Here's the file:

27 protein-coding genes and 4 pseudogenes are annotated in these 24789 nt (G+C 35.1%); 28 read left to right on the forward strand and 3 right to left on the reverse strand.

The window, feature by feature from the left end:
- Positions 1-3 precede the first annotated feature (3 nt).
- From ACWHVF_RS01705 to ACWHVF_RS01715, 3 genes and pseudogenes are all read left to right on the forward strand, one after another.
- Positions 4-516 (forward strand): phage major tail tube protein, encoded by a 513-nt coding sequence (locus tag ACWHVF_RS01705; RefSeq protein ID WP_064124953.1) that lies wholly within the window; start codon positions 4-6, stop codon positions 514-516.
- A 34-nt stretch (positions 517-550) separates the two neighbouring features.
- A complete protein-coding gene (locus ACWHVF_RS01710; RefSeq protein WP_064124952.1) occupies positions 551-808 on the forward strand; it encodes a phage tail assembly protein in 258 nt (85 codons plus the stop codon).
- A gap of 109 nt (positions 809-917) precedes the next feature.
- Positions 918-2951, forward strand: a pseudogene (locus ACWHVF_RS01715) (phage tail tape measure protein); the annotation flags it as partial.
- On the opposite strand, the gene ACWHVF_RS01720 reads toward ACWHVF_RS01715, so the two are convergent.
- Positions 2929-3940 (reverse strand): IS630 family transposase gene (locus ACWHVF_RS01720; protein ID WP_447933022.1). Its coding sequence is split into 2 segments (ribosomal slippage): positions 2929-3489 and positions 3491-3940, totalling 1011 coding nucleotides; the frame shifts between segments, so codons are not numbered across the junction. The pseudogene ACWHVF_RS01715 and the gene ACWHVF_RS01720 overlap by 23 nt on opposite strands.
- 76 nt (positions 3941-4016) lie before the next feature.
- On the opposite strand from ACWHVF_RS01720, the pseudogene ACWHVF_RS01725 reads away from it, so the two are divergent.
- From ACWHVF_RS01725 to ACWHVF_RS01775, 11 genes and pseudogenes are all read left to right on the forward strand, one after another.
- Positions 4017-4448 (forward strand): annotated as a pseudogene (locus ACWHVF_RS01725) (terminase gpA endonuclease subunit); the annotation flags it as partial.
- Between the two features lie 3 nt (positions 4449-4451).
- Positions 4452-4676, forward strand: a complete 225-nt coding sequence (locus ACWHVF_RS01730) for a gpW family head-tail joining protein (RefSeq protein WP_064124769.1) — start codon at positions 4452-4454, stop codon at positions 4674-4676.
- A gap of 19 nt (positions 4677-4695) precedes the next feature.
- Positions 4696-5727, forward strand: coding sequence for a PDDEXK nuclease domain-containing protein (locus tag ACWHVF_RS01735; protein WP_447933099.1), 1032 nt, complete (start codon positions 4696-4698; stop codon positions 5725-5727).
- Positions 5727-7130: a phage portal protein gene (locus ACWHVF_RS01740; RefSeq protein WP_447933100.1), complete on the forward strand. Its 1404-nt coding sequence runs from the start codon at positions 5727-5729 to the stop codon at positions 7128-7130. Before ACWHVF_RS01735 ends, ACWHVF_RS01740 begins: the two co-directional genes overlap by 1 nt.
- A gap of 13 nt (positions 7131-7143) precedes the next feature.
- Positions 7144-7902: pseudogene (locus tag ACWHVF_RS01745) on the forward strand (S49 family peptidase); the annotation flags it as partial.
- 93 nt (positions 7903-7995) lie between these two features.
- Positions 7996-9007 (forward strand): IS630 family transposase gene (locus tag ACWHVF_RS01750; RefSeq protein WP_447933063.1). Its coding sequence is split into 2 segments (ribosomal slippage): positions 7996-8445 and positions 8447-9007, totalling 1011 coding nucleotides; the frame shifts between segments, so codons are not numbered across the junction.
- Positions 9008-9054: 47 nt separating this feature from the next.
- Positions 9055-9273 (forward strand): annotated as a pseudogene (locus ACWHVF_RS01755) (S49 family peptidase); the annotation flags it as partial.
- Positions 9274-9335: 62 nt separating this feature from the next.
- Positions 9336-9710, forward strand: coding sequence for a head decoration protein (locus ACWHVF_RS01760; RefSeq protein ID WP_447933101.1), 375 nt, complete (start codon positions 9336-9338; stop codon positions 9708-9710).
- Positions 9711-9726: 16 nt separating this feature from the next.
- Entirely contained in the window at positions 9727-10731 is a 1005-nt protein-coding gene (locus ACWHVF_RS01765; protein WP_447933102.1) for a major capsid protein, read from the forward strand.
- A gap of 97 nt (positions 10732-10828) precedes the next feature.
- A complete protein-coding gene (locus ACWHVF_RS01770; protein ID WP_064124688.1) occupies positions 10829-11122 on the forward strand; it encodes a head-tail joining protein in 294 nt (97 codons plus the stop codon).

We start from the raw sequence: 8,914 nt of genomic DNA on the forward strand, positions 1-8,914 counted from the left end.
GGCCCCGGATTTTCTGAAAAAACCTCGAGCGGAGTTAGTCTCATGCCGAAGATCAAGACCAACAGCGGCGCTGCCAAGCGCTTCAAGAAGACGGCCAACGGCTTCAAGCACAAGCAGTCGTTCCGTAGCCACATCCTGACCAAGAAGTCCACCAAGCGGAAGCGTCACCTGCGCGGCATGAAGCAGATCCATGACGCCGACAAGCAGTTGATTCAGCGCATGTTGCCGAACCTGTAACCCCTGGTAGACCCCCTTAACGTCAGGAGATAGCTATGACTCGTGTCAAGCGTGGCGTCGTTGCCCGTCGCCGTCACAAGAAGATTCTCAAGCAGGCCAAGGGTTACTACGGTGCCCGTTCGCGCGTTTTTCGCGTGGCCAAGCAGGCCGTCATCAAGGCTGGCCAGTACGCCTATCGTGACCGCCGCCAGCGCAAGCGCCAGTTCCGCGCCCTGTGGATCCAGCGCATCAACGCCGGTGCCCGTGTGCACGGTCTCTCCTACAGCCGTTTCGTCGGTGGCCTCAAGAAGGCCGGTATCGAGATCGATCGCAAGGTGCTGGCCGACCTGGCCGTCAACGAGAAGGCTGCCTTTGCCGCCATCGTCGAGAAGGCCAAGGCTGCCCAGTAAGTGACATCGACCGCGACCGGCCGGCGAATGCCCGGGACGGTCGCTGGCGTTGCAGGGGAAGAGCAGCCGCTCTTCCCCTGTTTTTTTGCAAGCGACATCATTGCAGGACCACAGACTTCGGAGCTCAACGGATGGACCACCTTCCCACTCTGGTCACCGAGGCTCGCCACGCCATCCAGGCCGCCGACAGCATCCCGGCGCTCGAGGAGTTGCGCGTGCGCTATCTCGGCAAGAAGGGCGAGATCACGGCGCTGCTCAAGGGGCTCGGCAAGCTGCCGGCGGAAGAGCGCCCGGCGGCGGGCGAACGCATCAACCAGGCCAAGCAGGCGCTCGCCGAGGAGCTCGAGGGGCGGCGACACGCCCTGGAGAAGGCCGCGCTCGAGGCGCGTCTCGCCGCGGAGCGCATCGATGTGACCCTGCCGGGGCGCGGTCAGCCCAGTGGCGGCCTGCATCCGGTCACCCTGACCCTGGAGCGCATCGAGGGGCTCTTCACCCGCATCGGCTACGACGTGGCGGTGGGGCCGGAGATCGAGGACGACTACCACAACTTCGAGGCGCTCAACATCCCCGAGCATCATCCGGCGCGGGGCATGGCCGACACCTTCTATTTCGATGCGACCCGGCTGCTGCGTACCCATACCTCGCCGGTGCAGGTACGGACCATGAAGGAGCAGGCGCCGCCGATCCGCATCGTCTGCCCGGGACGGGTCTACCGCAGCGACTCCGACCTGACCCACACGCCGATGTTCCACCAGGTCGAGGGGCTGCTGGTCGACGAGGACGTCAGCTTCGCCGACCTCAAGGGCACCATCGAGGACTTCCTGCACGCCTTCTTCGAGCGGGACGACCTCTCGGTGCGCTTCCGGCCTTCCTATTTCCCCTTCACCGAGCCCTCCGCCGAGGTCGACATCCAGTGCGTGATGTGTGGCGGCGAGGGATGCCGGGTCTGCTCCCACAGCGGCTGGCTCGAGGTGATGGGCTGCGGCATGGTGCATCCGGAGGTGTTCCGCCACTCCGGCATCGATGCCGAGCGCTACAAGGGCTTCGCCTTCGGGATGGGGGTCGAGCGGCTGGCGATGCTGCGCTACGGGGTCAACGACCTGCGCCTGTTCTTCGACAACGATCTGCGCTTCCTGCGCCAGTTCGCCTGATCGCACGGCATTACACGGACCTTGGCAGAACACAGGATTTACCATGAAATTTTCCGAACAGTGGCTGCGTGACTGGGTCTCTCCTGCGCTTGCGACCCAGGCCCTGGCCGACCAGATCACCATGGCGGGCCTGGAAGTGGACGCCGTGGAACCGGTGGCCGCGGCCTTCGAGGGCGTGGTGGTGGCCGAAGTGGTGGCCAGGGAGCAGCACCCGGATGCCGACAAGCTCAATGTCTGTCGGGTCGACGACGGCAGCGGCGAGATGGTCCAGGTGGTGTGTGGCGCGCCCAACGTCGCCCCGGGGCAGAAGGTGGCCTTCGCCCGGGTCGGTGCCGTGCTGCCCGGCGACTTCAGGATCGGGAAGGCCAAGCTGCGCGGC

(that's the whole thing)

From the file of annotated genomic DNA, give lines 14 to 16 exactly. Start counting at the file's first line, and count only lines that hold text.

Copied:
- From ACWHVF_RS01725 to ACWHVF_RS01775, 11 genes and pseudogenes are all read left to right on the forward strand, one after another.
- Positions 4017-4448 (forward strand): annotated as a pseudogene (locus ACWHVF_RS01725) (terminase gpA endonuclease subunit); the annotation flags it as partial.
- Between the two features lie 3 nt (positions 4449-4451).